Ir. Linda van der Spaa
Faculty of Mechanical, Maritime and Material Engineering
Linda has obtained a dual degree in Systems & Control and Biomechanical Engineering. She graduated cum laude for both masters.
During her graduation project, Linda achieved something truly remarkable by expanding and implementing a new piece of theory: the first realistic simulation of a robot arm without an external energy source. The robot extracts the necessary energy from the movement of an object from a higher to a lower point.
Although a back-of-the-envelope calculation already showed that such arm could be possible, earlier attempts to prove this through meticulous simulations failed. It is the intent to publish Linda’s work, with one paper already under review for a major robotics conference.
We are impressed by the way Linda has been able to master theory from an exceptional number of courses and combine this theoretical knowledge in a creative manner. She implemented her approach with an utmost level of detail. The combination of the extent of her work and her accuracy in execution is truly exceptional. We are very excited that she has commenced a PhD trajectory at the department of Cognitive Robotics.prof. dr. R. Babuska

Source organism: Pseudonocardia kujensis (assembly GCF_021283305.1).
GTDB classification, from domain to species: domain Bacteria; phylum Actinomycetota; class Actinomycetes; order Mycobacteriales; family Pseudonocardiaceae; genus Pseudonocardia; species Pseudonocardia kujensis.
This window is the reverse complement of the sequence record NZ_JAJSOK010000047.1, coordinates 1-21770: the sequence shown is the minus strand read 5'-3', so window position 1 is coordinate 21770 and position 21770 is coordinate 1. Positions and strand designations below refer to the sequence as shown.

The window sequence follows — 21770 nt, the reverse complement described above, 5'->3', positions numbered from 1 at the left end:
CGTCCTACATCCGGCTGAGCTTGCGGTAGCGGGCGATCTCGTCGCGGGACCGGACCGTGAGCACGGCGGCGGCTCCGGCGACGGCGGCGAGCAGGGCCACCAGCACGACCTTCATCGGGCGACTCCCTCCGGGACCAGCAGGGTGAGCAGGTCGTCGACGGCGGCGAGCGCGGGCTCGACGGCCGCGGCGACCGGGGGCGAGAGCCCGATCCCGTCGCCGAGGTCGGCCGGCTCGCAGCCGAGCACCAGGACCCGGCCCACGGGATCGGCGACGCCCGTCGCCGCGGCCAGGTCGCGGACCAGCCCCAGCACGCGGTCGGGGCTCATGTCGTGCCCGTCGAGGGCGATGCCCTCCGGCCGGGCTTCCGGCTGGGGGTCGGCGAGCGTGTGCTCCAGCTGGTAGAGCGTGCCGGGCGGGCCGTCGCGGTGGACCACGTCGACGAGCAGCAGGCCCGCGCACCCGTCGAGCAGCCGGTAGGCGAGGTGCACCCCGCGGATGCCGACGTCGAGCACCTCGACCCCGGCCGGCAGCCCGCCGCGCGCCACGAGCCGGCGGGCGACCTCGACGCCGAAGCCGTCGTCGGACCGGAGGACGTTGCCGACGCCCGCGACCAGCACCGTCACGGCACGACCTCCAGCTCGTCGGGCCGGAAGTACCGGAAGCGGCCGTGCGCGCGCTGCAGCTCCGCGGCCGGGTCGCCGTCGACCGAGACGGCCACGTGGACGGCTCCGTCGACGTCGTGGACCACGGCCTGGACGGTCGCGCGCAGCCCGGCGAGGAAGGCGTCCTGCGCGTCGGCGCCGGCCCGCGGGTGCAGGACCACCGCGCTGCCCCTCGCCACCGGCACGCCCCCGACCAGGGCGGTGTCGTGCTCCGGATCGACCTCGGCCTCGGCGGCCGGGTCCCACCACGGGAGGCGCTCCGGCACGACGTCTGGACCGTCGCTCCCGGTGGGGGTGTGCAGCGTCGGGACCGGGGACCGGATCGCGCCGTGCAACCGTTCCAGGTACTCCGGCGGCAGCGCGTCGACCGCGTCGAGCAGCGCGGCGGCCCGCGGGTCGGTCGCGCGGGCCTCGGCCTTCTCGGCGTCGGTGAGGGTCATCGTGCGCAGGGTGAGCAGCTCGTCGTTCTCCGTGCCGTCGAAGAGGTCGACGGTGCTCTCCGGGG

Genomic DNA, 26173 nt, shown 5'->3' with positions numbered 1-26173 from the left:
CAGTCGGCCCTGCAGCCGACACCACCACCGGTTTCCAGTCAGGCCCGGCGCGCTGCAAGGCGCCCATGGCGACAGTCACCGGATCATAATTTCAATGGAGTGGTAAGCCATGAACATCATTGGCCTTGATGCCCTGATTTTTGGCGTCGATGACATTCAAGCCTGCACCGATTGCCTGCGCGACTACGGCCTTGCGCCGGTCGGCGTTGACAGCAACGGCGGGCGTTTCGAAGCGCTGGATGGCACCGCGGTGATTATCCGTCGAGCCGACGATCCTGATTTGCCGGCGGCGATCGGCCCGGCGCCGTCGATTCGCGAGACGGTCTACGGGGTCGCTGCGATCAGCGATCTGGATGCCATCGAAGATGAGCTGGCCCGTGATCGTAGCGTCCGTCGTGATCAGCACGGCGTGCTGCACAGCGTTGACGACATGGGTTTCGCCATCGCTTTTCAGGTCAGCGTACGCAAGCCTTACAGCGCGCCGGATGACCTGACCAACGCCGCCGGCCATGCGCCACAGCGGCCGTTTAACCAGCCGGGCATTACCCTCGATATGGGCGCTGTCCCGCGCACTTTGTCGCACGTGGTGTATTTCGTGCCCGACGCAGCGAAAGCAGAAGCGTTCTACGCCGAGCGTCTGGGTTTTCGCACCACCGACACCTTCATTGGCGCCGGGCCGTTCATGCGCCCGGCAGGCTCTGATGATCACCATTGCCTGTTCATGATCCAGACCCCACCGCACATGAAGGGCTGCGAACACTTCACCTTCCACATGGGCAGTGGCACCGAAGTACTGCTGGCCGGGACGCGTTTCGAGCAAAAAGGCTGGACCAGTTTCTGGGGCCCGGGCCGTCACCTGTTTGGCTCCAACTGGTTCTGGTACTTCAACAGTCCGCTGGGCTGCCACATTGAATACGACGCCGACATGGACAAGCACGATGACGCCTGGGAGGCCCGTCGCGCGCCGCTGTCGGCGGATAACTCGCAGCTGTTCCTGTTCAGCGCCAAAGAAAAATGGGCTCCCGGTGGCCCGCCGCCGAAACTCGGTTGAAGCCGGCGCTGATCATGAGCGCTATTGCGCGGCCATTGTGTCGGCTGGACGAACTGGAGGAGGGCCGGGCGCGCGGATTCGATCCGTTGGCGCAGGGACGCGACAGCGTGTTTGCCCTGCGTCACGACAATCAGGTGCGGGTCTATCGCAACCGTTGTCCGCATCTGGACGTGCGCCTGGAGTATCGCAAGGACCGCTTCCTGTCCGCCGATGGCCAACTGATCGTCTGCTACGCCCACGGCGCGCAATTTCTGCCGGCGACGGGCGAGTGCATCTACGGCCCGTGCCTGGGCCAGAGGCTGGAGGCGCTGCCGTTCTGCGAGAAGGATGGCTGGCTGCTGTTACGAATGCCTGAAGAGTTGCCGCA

System Dynamics Design and Control of the Plugless Robot Arm towards Energy Neutral Robotics
Current electrically powered robots consume a lot of energy, most of which is lost to actuator heating. I was the first to show feasibility of the Plugless Arm, a robotic arm which powers itself by only the small amount of mechanical energy released due to its specific task, a design challenge to foster research in energy efficient robotics.
For the Plugless Arm, a spring characteristic is designed such that maximum energy is recovered both mechanically and electrically while the internal losses are minimised. To do so, I implemented a novel approach to compute the optimal spring characteristic. This characteristic is optimised together with the torques guiding the system along the optimal trajectory.
Energy analysis of the full system, including processor, sensors and gripper, shows the Plugless Arm is indeed capable of fully powering itself. The low energy demands will increase the range and reduce the weight of future mobile robots.